The documented first year of four babies in four different corners of the world:
Update: This NYT Magazine story on the moral life of babies is a great complementary reading to the movie:
The mental life of young humans not only is an interesting topic in its own right; it also raises — and can help answer — fundamental questions of philosophy and psychology, including how biological evolution and cultural experience conspire to shape human nature. From Sigmund Freud to Jean Piaget to Lawrence Kohlberg, psychologists have long argued that we begin life as amoral animals. One important task of society, particularly of parents, is to turn babies into civilized beings — social creatures who can experience empathy, guilt and shame; who can override selfish impulses in the name of higher principles; and who will respond with outrage to unfairness and injustice.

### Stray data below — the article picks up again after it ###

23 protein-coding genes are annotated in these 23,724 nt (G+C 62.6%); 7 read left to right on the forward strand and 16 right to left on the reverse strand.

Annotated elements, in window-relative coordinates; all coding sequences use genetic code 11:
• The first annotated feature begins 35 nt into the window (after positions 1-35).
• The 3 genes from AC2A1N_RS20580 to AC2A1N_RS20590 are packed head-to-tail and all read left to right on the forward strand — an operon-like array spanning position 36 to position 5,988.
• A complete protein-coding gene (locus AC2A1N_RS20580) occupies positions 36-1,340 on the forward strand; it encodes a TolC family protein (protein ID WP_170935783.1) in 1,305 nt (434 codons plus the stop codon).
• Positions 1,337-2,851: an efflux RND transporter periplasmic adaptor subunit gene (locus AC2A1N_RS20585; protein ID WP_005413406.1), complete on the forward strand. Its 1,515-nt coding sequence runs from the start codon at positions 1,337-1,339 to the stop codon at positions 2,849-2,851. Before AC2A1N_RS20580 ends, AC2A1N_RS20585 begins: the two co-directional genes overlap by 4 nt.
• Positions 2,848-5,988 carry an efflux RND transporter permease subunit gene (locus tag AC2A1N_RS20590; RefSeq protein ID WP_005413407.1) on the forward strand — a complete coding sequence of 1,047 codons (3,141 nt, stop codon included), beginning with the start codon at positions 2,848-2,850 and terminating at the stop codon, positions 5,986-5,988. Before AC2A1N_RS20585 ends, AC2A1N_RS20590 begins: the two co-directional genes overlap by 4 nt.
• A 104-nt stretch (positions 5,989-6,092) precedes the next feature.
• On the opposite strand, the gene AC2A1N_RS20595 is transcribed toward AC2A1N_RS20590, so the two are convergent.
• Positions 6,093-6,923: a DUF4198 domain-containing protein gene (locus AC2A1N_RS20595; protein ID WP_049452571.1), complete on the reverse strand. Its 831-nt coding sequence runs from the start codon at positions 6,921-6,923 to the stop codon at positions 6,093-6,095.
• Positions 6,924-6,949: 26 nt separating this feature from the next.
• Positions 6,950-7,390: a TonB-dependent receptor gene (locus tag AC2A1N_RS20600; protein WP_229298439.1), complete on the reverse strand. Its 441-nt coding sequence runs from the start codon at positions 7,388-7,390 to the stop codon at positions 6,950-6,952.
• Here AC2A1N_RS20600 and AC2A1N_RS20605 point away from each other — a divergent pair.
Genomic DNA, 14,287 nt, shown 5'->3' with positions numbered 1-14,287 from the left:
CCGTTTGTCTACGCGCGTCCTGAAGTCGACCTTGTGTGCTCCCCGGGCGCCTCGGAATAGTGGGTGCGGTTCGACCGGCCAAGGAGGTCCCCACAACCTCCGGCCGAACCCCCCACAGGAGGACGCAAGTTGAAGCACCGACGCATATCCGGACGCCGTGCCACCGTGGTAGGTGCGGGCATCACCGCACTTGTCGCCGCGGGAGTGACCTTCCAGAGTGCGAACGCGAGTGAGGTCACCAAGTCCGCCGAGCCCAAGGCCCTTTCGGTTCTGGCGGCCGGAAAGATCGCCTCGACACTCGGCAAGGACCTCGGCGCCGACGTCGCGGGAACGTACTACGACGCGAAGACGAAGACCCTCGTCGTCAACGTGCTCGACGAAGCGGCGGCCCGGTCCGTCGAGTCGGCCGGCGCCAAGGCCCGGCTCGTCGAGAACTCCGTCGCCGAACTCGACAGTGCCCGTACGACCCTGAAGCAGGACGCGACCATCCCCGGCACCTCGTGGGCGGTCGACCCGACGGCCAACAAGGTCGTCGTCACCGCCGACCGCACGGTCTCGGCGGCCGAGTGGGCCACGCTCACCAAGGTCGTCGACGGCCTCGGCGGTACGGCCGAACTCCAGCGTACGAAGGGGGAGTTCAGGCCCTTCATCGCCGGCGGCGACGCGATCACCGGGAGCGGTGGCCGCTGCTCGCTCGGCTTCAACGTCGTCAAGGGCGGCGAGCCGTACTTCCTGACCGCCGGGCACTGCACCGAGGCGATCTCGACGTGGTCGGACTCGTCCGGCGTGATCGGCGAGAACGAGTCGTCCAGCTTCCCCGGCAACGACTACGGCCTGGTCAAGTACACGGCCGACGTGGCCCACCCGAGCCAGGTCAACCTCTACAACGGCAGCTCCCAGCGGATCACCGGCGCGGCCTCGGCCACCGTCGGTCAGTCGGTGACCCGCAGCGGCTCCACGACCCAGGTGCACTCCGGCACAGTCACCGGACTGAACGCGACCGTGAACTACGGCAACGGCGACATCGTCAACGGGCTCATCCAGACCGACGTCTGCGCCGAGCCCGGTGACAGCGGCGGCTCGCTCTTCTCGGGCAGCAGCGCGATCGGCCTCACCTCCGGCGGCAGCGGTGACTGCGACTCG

A growing body of evidence, though, suggests that humans do have a rudimentary moral sense from the very start of life. With the help of well-designed experiments, you can see glimmers of moral thought, moral judgment and moral feeling even in the first year of life. Some sense of good and evil seems to be bred in the bone. Which is not to say that parents are wrong to concern themselves with moral development or that their interactions with their children are a waste of time. Socialization is critically important. But this is not because babies and young children lack a sense of right and wrong; it’s because the sense of right and wrong that they naturally possess diverges in important ways from what we adults would want it to be.